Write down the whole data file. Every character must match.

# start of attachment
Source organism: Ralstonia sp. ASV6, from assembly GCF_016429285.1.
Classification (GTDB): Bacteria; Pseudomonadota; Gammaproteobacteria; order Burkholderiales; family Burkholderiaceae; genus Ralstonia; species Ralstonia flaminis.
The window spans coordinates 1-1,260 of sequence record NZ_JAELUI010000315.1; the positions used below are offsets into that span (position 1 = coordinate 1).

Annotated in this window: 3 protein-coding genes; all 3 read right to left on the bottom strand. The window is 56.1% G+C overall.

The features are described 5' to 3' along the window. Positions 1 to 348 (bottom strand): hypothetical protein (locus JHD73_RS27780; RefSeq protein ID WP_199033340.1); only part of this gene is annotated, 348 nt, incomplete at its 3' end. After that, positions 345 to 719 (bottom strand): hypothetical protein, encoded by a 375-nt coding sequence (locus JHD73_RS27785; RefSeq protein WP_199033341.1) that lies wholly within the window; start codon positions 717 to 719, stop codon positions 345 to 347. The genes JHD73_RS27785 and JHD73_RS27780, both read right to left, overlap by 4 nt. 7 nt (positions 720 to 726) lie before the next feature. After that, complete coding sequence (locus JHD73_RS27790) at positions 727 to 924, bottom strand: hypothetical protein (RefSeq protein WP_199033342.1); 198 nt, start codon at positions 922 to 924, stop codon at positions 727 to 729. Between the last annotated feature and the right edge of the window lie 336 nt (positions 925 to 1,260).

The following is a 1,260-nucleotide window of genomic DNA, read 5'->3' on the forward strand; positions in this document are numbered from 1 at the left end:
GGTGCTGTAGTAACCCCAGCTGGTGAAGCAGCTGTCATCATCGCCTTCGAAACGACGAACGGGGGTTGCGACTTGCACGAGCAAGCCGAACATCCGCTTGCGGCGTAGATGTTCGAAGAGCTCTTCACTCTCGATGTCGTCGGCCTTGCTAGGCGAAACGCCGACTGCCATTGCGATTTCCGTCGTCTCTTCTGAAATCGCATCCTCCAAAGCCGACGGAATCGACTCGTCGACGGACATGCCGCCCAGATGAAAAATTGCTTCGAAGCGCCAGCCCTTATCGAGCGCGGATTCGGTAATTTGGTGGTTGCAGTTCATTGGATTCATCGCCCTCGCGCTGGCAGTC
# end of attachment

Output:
Source organism: Ralstonia sp. ASV6, from assembly GCF_016429285.1.
Classification (GTDB): Bacteria; Pseudomonadota; Gammaproteobacteria; order Burkholderiales; family Burkholderiaceae; genus Ralstonia; species Ralstonia flaminis.
The window spans coordinates 1-1,260 of sequence record NZ_JAELUI010000315.1; the positions used below are offsets into that span (position 1 = coordinate 1).

Annotated in this window: 3 protein-coding genes; all 3 read right to left on the bottom strand. The window is 56.1% G+C overall.

The features are described 5' to 3' along the window. Positions 1 to 348 (bottom strand): hypothetical protein (locus JHD73_RS27780; RefSeq protein ID WP_199033340.1); only part of this gene is annotated, 348 nt, incomplete at its 3' end. After that, positions 345 to 719 (bottom strand): hypothetical protein, encoded by a 375-nt coding sequence (locus JHD73_RS27785; RefSeq protein WP_199033341.1) that lies wholly within the window; start codon positions 717 to 719, stop codon positions 345 to 347. The genes JHD73_RS27785 and JHD73_RS27780, both read right to left, overlap by 4 nt. 7 nt (positions 720 to 726) lie before the next feature. After that, complete coding sequence (locus JHD73_RS27790) at positions 727 to 924, bottom strand: hypothetical protein (RefSeq protein WP_199033342.1); 198 nt, start codon at positions 922 to 924, stop codon at positions 727 to 729. Between the last annotated feature and the right edge of the window lie 336 nt (positions 925 to 1,260).

The following is a 1,260-nucleotide window of genomic DNA, read 5'->3' on the forward strand; positions in this document are numbered from 1 at the left end:
GGTGCTGTAGTAACCCCAGCTGGTGAAGCAGCTGTCATCATCGCCTTCGAAACGACGAACGGGGGTTGCGACTTGCACGAGCAAGCCGAACATCCGCTTGCGGCGTAGATGTTCGAAGAGCTCTTCACTCTCGATGTCGTCGGCCTTGCTAGGCGAAACGCCGACTGCCATTGCGATTTCCGTCGTCTCTTCTGAAATCGCATCCTCCAAAGCCGACGGAATCGACTCGTCGACGGACATGCCGCCCAGATGAAAAATTGCTTCGAAGCGCCAGCCCTTATCGAGCGCGGATTCGGTAATTTGGTGGTTGCAGTTCATTGGATTCATCGCCCTCGCGCTGGCAGTC